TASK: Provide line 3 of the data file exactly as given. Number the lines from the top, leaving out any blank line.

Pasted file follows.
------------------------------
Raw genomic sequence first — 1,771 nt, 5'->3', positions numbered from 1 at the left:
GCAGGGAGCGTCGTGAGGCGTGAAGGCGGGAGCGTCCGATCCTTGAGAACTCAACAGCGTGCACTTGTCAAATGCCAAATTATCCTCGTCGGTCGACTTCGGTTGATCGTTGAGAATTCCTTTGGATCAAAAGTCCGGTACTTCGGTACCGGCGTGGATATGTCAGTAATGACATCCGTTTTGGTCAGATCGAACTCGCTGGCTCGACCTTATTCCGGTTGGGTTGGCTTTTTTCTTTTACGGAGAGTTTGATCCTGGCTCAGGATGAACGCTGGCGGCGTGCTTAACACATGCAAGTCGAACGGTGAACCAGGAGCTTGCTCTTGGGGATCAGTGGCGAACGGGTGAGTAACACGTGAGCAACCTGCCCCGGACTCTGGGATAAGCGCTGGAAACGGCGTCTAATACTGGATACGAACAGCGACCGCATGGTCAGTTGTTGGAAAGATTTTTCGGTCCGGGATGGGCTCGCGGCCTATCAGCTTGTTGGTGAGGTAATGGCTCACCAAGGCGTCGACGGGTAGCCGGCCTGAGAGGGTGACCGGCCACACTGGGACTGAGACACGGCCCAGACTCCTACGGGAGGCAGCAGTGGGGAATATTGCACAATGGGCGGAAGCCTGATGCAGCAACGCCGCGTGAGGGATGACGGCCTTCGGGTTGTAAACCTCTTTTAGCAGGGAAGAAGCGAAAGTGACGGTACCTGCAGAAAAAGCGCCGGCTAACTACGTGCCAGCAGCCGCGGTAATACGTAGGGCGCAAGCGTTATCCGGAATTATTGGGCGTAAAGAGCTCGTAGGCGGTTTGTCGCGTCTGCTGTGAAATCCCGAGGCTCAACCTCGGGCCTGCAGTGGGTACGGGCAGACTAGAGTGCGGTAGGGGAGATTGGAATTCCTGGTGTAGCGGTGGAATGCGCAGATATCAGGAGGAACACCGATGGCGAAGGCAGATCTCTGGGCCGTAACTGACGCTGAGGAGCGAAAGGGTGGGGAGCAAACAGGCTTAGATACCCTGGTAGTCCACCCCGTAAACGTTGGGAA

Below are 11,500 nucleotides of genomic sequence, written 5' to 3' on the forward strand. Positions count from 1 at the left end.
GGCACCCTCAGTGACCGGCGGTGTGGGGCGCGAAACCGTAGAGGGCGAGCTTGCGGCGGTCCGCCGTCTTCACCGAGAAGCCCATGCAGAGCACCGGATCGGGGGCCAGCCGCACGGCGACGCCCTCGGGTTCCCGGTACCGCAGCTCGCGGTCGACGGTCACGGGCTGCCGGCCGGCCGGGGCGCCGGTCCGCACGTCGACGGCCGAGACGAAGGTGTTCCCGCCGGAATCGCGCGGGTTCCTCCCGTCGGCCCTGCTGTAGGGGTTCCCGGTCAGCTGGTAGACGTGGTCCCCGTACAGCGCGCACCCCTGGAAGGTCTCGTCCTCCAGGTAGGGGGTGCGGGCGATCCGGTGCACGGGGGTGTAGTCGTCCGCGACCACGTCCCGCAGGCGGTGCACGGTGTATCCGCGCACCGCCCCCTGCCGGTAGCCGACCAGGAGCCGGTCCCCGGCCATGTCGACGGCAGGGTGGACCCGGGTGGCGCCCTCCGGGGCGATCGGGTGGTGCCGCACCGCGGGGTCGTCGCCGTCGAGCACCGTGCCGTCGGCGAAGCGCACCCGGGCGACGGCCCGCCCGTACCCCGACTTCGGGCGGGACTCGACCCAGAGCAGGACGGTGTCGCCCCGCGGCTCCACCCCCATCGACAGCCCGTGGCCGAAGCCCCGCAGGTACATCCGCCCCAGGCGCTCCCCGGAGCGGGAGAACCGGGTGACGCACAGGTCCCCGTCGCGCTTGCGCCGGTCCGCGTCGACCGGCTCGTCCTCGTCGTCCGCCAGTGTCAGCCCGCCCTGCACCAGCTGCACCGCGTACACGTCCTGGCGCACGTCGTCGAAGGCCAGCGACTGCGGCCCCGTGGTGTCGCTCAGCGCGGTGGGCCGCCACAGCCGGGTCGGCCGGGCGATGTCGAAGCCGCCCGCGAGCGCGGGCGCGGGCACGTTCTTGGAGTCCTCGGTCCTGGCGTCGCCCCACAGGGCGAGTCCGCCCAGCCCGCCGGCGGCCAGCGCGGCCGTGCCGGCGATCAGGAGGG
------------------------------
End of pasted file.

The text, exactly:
Below are 11,500 nucleotides of genomic sequence, written 5' to 3' on the forward strand. Positions count from 1 at the left end.